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EVA HESSE documentary
EVA HESSE

EVA HESSE, a documentary film by Marcie Begleiter, about the art and life of Eva Hesse will be released in the U.S. in April by Zeitgeist Films.

EVA HESSE will open at Film Forum in New York on April 27, and at Laemmle Monica Film Center on May 13. Many other cities will follow.

As the wild ride of the 1960’s came to a close, Eva Hesse was cresting the wave of a swiftly rising career. One of the few women recognized as central to the New York art scene, she had over 20 group shows scheduled for 1970 in addition to being chosen for a cover article in ArtForum Magazine. Her work was finally receiving both the critical and commercial attention it deserved.

EVA HESSE deepens the understanding of this extraordinary artist, not only in terms of her ground-breaking work, but also the life that provided the fertile soil for her achievements. With dozens of new interviews, high quality footage of Hesse’s artwork and a wealth of newly discoverd archival imagery, the documentary not only traces Eva’s path but engages in a lively investigation into the creative community of 1960’s New York and Germany.

Born in Hamburg in 1936 to a German-Jewish family, the artist’s fierce work ethic may have developed from a complex psychology that was formed, in part, as a Jew born in Nazi Germany. Having escaped the fate of her extended family, Eva and her older sister Helen were sent out on one of the last Kindertransports (trains that carried Jewish children to safety) and was eventually reunited with their parents in Holland. They made their way to New York in 1940 but her family struggled to make a new home. The remaining years of Hesse’s youth were difficult, and through dealing with these challenges she discovered herself as an artist early in life. The passion and serious attention she gave to her work led her first to Yale and then to playing a central part in the New York art scene of the sixties. Hesse’s cohort, major artists such as Dan Graham, Richard Serra, Nancy Holt, Carl Andre, Robert and Sylvia Plimack Mangold, Eva’s husband Tom Doyle and her friend, writer Lucy Lippard, speak candidly and with great passion about the 60’s, Eva’s work and her life.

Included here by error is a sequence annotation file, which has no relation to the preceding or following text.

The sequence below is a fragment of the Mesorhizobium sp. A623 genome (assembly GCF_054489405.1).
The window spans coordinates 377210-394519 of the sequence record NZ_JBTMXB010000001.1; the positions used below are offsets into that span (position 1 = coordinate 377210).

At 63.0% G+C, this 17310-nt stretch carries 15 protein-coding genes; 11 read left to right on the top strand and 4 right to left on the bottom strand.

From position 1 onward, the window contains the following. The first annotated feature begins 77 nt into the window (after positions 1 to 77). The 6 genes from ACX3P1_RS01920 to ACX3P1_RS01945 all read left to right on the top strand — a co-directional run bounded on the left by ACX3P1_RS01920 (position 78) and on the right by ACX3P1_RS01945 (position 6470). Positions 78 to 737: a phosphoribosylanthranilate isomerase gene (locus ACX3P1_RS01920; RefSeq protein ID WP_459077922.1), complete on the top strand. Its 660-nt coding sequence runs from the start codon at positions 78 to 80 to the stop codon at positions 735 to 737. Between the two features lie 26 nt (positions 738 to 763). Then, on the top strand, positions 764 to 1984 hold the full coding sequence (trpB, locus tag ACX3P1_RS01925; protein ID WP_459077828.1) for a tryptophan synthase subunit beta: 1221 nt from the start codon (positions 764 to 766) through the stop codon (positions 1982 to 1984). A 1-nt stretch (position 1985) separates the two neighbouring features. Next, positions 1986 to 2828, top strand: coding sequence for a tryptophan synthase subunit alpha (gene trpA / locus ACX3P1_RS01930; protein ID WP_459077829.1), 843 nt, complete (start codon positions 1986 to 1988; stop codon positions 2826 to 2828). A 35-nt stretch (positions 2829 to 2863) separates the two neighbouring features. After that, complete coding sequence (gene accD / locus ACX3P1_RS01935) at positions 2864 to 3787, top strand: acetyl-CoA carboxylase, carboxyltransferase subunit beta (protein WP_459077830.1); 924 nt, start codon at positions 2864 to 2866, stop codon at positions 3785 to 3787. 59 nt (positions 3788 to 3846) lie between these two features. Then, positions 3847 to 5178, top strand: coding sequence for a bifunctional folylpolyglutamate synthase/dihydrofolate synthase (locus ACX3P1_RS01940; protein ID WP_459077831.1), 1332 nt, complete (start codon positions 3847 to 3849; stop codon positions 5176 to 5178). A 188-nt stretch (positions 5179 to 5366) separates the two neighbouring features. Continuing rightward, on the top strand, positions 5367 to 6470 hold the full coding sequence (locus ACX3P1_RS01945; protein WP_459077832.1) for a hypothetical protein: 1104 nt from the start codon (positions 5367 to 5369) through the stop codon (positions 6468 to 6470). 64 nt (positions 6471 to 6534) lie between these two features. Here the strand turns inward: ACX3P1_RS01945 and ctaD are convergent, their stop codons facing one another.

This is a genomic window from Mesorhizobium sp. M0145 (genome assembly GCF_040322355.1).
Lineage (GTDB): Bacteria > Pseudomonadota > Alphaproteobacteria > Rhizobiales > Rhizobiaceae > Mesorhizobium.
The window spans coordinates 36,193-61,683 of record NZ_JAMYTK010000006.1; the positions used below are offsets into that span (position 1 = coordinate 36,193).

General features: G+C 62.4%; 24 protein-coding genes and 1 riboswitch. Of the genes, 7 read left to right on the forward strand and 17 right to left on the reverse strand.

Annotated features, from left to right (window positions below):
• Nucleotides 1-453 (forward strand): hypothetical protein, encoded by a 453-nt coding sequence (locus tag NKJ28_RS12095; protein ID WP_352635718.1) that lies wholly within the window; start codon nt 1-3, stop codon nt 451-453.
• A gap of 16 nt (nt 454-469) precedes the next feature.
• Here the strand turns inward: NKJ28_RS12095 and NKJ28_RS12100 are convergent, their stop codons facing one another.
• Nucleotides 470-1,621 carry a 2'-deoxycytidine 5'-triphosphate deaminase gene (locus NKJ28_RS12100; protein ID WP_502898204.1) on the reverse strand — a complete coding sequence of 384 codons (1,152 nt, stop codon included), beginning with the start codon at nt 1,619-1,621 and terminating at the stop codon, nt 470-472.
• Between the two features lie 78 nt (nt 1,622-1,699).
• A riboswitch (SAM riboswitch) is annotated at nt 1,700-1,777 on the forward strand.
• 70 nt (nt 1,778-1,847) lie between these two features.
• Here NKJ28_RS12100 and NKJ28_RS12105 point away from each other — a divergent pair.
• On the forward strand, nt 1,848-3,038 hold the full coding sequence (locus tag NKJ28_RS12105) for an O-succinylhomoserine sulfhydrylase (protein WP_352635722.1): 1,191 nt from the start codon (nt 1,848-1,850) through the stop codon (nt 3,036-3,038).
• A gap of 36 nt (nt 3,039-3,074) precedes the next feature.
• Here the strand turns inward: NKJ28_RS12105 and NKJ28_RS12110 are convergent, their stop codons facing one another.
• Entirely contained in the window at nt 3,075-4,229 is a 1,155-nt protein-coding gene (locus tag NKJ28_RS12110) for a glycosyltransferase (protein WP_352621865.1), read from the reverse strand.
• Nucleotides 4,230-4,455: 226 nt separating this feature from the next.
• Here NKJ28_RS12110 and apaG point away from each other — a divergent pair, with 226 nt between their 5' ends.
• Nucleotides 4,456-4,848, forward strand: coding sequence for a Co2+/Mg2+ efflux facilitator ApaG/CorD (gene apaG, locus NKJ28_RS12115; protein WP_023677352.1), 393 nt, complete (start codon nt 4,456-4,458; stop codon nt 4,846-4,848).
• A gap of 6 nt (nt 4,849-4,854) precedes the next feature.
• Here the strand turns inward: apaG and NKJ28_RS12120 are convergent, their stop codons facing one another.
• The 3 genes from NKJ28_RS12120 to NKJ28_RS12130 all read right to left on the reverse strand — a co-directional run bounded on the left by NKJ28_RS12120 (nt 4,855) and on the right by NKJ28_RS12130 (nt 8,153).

When Eva Hesse died in May 1970, at 34 years of age from a brain tumor, the life of one of that decade’s most passionate and brilliant artists was tragically cut short. As Jonathon Keats wrote in Art and Antiques Magazine “Yet the end of her life proved to be only the beginning of her career.” Her work is now held by many important museum collections including the Whitney, MoMA, the Hirschhorn, the Pompidou in Paris and London’s Tate Modern and Cologne’s Ludwig Museum.

2016 is proving to be a banner year for Eva Hesse; in addition to the film’s domestic and international release, “Diaries” a book of her journal entries will be published in May by Yale University Press. Also, the artist’s work is included in many landmark exhibitions this year.

EVA HESSE Director’s statement:

I have an abiding interest in the art and life of Eva Hesse. The work moves me deeply in the mysterious way that powerful art can function. It’s hard to categorize; inhabiting a space that moves fluidly between media and ideas. The work made me want to know more about the artist and that led to Lucy Lippard’s “Eva Hesse”, the first book written on the artist after her early death in 1970. This volume includes fragments from Hesse’s unpublished journals and quotes from the single interview she gave in her lifetime.

I connected strongly with the voice and heart that came through in these short quotes and began to search out more material from Hesse’s archive. Like Eva, I also have roots in the European Jewish community, a history that comes with many opportunities as well as inherent challenges. The female perspective is also very strong in her writing as is her ambition and bravery.

No biography in English has been published, so I decided to go visit those unpublished journals at the Allen Memorial Art Museum in Oberlin, Ohio where they are housed. Given a pair of white gloves, I sat for a week in their rare manuscripts library, reading through hundreds of pages. The journals told a deep and compelling story about this remarkable woman’s journey. It was characterized by loss, but more importantly for me, by a triumphant commitment to work and living life to its fullest. By week’s end I had fallen for the woman as I had for the work and began a series of projects of which this film is the latest incarnation.

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